In response, there is an urgent call for action from organisations such as Young Minds and The Children’s Society as well as political parties. The Liberal Democrats education spokesperson said, “It is shameful that thousands of children in dire need of help are struggling to access mental health services. This cannot go on,”

The Government's abandonment of the ten-year mental health plan and plans to reform the Mental Health Act have left critical gaps in support. The government has decided to abandon its recently launched 10 Year Mental Health Plan, much to the disappointment of activists and professionals in the mental health field. Instead, the government intends to merge the mental health plan with a broader strategy focused on major health conditions and diseases, which has raised concerns among campaigners about the potential loss of progress made during the consultation phase of the original plan. Mental health charities and organisations have strongly criticised this decision, viewing it as a betrayal of the government's commitment to develop an innovative mental health plan. They argue that lumping mental health issues with chronic physical conditions may hinder long-term solutions and adequate care provision. There are specific worries regarding the impact on children and young people, who are facing a significant rise in mental health problems. Campaigners emphasize the importance of prevention and early intervention in protecting their mental well-being, urging the new strategy to prioritize this demographic.

Comprehensive measures are needed to address wider risk factors, such as poverty and inequality, alongside implementing mental health support in educational settings and strengthening specialist services. UNICEF UK and other stakeholders emphasise the necessity of addressing the needs of children and young people within the new strategy, emphasising prevention, early intervention, and wider determinants of mental health. Individuals with firsthand experience of mental health issues, along with organisations like Mind, stress the importance of a comprehensive and ambitious mental health plan, reflecting the insights and needs voiced during the consultation process. Health professionals, including Stephen Parker from Turning Point, highlight the urgent need for bold plans to address the challenges faced by mental health services, particularly in light of the recent pandemic and ongoing socioeconomic crises.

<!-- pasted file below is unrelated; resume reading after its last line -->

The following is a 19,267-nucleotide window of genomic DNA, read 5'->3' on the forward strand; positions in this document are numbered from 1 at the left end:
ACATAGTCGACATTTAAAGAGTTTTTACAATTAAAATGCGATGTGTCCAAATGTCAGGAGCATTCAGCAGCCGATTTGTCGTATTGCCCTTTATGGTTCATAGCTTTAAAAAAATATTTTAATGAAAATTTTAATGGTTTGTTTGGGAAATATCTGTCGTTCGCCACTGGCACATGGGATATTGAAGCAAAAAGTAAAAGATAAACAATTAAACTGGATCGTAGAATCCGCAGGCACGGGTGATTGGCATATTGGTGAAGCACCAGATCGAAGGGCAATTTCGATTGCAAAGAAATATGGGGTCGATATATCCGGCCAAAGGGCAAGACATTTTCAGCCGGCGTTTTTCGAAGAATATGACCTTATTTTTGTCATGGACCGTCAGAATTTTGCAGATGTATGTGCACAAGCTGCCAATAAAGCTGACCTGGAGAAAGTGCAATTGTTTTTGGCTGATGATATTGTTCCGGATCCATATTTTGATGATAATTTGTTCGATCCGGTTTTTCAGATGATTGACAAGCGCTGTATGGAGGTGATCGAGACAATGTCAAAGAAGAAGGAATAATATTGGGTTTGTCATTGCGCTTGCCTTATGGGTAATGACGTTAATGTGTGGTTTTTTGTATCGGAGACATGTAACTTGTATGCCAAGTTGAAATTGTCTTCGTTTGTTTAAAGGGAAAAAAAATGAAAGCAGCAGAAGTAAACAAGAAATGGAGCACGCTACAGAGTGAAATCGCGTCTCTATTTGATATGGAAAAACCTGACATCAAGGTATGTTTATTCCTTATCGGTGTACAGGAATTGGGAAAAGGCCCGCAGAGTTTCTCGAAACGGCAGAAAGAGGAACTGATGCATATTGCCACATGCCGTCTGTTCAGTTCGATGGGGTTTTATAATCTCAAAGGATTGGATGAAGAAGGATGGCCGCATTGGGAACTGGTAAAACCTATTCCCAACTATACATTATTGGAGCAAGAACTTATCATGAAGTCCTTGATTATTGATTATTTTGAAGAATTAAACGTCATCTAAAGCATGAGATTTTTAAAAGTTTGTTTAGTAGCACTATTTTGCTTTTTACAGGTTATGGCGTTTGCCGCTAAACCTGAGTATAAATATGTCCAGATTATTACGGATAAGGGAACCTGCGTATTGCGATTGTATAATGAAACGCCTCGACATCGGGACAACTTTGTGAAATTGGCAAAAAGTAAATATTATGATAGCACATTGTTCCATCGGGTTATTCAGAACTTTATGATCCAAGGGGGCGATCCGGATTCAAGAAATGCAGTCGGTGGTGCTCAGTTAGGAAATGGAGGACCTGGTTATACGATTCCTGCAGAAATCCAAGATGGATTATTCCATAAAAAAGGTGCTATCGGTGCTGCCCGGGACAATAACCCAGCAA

In conclusion, concerted action at both policy and community levels is essential to address the mental health crisis among children and young people. Cuts in public services, such as Youth service provision over the last 20 years, coupled with the increasing number of children and young people who have significant mental health issues have resulted in long waiting lists that have overwhelmed services such as CAMHS. The system is at a crisis point and needs significant investment to deal with the increasing and necessary demand for its service. If we are going to save a generation of young people who are struggling to function positively in society, we need to fund services adequately, for failure to do so risks exacerbating an already dire situation, with far-reaching consequences for individuals and society as a whole.

Sam Preston

SSS Learning Safeguarding Director